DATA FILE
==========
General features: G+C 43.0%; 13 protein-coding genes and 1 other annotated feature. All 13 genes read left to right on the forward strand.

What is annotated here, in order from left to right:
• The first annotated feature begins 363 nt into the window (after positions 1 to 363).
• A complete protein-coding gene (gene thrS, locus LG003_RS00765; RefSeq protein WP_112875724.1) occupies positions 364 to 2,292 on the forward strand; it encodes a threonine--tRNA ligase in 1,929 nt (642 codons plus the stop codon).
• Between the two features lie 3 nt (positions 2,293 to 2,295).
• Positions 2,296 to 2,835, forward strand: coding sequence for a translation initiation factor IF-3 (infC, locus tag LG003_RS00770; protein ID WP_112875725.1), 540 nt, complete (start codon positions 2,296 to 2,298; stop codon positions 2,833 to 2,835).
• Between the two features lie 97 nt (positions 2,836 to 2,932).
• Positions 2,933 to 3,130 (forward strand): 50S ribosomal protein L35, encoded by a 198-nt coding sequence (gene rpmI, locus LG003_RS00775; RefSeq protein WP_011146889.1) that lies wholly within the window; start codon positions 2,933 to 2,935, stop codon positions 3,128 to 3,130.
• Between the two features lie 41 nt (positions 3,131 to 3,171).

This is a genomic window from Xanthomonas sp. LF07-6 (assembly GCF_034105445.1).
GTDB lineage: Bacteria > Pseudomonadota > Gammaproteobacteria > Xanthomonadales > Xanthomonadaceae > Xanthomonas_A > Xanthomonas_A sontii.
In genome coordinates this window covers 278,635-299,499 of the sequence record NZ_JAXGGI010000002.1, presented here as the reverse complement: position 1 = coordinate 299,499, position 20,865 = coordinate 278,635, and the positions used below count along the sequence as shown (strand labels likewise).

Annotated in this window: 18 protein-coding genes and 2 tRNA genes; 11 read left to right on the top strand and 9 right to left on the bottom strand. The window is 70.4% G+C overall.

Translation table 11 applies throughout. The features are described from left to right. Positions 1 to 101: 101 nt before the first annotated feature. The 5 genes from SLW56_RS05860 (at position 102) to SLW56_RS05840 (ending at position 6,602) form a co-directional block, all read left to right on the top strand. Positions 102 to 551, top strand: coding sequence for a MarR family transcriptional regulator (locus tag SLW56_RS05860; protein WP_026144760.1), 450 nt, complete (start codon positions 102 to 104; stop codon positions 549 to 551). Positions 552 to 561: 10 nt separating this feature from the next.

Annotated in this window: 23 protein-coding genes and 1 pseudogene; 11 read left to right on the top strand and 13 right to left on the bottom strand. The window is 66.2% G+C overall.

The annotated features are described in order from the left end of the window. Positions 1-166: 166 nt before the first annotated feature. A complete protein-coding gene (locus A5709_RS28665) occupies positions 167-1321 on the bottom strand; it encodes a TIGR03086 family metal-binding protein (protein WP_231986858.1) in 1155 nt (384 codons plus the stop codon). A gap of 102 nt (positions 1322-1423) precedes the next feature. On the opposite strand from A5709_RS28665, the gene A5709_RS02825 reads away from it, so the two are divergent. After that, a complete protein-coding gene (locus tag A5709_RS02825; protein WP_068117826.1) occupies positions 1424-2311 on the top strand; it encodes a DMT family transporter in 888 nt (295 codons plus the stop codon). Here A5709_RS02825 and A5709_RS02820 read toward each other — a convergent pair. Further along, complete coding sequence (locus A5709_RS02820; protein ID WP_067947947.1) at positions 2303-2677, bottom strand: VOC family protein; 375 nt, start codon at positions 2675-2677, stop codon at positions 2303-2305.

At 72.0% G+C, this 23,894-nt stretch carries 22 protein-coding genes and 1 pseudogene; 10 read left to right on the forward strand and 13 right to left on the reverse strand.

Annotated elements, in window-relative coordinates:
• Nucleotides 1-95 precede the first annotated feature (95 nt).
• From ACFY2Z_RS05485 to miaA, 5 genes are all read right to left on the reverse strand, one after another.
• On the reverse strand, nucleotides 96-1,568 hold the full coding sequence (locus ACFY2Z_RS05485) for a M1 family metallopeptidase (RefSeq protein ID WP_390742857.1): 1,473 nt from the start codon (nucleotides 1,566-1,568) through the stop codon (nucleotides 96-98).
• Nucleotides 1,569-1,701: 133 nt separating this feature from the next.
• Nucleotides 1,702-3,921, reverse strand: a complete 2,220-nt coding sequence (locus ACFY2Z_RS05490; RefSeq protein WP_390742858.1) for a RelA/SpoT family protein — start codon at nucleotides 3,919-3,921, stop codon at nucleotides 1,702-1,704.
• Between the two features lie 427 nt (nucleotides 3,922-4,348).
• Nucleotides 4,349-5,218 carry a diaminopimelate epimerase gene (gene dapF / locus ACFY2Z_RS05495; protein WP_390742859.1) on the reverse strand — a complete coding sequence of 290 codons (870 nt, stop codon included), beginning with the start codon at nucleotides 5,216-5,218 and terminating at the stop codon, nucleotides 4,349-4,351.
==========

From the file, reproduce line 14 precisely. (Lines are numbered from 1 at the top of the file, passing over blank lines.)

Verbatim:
Translation table 11 applies throughout. The features are described from left to right. Positions 1 to 101: 101 nt before the first annotated feature. The 5 genes from SLW56_RS05860 (at position 102) to SLW56_RS05840 (ending at position 6,602) form a co-directional block, all read left to right on the top strand. Positions 102 to 551, top strand: coding sequence for a MarR family transcriptional regulator (locus tag SLW56_RS05860; protein WP_026144760.1), 450 nt, complete (start codon positions 102 to 104; stop codon positions 549 to 551). Positions 552 to 561: 10 nt separating this feature from the next.